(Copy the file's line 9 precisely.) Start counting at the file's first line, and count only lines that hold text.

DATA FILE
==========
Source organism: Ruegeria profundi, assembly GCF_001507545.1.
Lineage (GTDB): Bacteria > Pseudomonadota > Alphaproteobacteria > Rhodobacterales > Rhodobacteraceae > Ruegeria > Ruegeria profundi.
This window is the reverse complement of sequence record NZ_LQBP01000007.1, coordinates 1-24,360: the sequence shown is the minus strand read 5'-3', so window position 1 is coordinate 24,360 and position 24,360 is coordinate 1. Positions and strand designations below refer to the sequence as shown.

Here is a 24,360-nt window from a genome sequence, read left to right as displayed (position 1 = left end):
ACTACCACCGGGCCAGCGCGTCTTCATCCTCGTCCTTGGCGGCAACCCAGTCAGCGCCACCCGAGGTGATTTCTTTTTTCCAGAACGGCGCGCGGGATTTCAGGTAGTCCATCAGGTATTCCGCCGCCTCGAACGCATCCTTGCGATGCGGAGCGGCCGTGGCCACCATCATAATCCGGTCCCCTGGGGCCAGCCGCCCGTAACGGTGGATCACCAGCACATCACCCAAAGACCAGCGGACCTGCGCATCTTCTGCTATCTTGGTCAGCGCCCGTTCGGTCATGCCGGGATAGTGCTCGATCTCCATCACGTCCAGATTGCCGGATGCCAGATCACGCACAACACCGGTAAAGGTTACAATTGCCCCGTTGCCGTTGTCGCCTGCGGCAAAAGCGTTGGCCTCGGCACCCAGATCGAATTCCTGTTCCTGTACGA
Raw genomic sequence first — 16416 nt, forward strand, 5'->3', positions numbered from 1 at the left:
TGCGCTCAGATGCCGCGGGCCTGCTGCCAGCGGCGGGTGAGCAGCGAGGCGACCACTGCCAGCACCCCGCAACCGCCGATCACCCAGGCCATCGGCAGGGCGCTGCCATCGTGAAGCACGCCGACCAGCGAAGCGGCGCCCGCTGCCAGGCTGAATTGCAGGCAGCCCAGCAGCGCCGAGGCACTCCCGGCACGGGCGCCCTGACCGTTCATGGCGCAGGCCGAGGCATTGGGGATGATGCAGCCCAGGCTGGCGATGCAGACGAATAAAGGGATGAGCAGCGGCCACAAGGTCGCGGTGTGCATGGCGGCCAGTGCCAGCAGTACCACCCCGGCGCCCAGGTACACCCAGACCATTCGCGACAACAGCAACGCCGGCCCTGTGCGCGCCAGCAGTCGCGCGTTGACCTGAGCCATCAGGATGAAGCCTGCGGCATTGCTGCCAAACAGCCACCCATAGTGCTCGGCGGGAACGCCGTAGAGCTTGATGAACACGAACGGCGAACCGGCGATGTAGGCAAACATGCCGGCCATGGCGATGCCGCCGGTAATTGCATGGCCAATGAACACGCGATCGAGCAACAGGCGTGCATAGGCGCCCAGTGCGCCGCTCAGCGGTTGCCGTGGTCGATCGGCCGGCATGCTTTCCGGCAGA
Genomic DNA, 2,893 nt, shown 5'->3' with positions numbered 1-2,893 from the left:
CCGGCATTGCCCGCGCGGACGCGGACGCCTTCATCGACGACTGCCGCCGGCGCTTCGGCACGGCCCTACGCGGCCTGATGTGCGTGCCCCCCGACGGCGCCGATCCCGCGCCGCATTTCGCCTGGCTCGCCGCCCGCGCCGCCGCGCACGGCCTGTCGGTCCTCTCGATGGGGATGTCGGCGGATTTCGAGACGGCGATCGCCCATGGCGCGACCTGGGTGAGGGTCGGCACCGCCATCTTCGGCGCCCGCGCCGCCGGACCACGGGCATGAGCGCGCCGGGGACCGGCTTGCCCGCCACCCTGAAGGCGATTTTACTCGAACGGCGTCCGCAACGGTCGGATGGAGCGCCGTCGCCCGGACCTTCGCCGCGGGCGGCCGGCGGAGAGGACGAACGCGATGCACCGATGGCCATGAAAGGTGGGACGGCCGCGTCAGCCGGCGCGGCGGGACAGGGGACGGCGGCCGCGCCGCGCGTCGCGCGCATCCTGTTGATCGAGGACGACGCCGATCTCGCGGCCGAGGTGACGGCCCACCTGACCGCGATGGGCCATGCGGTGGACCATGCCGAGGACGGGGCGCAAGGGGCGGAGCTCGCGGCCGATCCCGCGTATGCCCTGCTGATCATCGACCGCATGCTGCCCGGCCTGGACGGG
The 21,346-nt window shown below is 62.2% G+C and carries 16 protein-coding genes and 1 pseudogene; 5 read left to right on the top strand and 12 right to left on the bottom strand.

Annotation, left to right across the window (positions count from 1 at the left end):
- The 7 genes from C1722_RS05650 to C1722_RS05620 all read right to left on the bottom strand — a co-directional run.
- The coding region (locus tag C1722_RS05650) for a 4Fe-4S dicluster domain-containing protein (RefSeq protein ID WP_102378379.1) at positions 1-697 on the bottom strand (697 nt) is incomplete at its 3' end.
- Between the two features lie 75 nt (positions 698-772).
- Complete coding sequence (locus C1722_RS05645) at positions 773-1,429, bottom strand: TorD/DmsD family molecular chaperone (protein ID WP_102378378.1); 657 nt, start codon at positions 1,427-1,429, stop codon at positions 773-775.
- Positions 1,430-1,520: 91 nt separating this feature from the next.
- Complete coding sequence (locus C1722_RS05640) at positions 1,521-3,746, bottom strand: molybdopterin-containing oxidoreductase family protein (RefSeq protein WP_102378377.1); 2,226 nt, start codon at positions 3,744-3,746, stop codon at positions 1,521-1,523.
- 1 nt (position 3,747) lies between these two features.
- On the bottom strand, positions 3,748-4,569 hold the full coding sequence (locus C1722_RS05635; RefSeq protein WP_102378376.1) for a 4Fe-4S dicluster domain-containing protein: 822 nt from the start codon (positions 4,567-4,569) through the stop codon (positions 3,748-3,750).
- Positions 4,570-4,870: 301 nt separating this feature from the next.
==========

CCGGCATTGCCCGCGCGGACGCGGACGCCTTCATCGACGACTGCCGCCGGCGCTTCGGCACGGCCCTACGCGGCCTGATGTGCGTGCCCCCCGACGGCGCCGATCCCGCGCCGCATTTCGCCTGGCTCGCCGCCCGCGCCGCCGCGCACGGCCTGTCGGTCCTCTCGATGGGGATGTCGGCGGATTTCGAGACGGCGATCGCCCATGGCGCGACCTGGGTGAGGGTCGGCACCGCCATCTTCGGCGCCCGCGCCGCCGGACCACGGGCATGAGCGCGCCGGGGACCGGCTTGCCCGCCACCCTGAAGGCGATTTTACTCGAACGGCGTCCGCAACGGTCGGATGGAGCGCCGTCGCCCGGACCTTCGCCGCGGGCGGCCGGCGGAGAGGACGAACGCGATGCACCGATGGCCATGAAAGGTGGGACGGCCGCGTCAGCCGGCGCGGCGGGACAGGGGACGGCGGCCGCGCCGCGCGTCGCGCGCATCCTGTTGATCGAGGACGACGCCGATCTCGCGGCCGAGGTGACGGCCCACCTGACCGCGATGGGCCATGCGGTGGACCATGCCGAGGACGGGGCGCAAGGGGCGGAGCTCGCGGCCGATCCCGCGTATGCCCTGCTGATCATCGACCGCATGCTGCCCGGCCTGGACGGG